At this point I make my paint. I begin by separating an egg yoke from the whites. Carefully, I rinse the yoke, holding it in my hand. When it is completely free of the white and moves in my hand like a smooth jellied ball, I drop the yoke into a small bowl or cup. I add a small amount of vinegar to the yoke, which slightly thins and preserves it. A powdered pigment, the color, is also added. The pigments are ground pieces of earth and rocks from all over the world. The pigments are expensive, but tempera made in this way lasts for centuries.

I begin the actual painting using a muddy-colored thin wash of paint with a rather small brush. This paint looks earthy and reminds me of the creation, especially the earth, made by the hands of God. The icon looks formless at this point. I either use a technique called petit lac (“little lake”), or “puddling” to make the icon’s background. This layer will dry either as a glossy texture, or a smooth receding background, according to how I apply the paint.

After the background has been painted, I begin to “build” the paint. I mix colors and apply the paint smoothly in several layers, moving from dark colors to light, with the pigments that are very finely ground on the top layers. The lines are traced three times in black paint and dark colors, using a fine brush made of squirrel hair or similar material. I apply lighter areas of paint next to dark areas to build the form of the figure, but the figure will not be in 3D, for we are not trying to render an exact representational form. The finished form will actually appear inverted to the eye, but by gazing at the image the viewer will be taken in to the painting by this technique.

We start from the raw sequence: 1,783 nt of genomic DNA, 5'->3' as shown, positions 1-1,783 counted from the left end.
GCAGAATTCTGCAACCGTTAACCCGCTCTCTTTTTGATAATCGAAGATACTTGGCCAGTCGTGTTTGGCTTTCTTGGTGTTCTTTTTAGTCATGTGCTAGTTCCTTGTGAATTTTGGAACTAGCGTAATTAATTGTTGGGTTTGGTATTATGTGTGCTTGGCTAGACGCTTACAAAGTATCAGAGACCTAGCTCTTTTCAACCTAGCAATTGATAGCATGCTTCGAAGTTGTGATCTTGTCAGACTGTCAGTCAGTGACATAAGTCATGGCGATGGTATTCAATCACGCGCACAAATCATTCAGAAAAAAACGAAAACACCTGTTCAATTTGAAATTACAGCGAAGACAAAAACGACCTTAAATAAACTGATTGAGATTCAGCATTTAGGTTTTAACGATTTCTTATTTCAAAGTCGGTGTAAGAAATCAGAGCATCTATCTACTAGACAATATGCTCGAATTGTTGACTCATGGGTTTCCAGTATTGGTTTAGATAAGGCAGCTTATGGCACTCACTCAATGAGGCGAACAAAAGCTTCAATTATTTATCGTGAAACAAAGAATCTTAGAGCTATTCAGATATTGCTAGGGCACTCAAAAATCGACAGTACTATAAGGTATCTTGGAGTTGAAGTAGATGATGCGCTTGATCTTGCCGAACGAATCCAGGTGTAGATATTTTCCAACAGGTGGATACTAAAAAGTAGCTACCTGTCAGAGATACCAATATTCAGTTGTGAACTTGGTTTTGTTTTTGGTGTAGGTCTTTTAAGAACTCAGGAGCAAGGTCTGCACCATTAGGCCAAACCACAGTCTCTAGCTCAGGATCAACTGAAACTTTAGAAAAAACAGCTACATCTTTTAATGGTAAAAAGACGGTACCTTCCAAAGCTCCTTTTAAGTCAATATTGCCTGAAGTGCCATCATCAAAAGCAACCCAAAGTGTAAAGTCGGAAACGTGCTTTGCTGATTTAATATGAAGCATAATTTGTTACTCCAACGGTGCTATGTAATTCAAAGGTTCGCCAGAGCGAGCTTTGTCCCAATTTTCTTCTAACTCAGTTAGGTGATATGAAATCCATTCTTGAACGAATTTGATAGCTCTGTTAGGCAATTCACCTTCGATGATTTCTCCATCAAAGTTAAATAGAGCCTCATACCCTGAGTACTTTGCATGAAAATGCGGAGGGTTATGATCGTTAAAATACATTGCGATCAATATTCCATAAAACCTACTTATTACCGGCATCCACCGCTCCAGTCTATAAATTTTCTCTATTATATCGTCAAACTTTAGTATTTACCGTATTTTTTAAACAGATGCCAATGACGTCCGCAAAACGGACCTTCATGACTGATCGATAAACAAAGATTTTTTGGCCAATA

As I paint, I begin to recognize a draped figure. Each kind of drapery (clothing) we paint has a meaning. Its color tells us something. Dark reds and greens are used to drape Christ and the Theotokos (the Virgin Mary). The Theotokos is covered in the red of Divinity. Christ, who is Divine, is covered in the greens of the earth to tell us about His humanity. Sometimes we clothe angels to remind us of their help and their presence. The figure may hold a scroll, a cross, or some other object that tells us about his or her work on earth. Some, who were healers, are painted holding a medicine jar.

When I’m close to finishing the painting, I apply the “life-giving lines” to the figure, face and clothing. These are small, delicate lines painted with a very lightly colored pigment, usually tints of yellow and white. They appear around the hands, joints, and especially the face and neck, lighting the figure. This enlightening represents the love and presence of God. (Christ is described as Light in the New Testament.)

Finally, I letter the icon in red with the name of the person depicted. These titles appear in the upper third of the icon plane. I may trace the halo with a round line of red paint that some people say is symbolic of the blood of Christ. In an icon of Christ Himself, the three Greek letters that form the words translated “The One Who Is” or "The Existing One" are painted in a halo that surrounds Christ’s head.

The board will be given several weeks to dry in a dust free place. It will then be varnished and given to a priest who will bless the icon through ancient prayers and set it on the altar table in the holy sanctuary of an Orthodox temple. Upon the altar table, the icon will rest in an atmosphere of prayer and encounter divine grace during the celebration of the Divine Liturgy. Afterwards, the icon will be given to the recipient or placed in the church for the viewing, contemplation, and veneration of the faithful.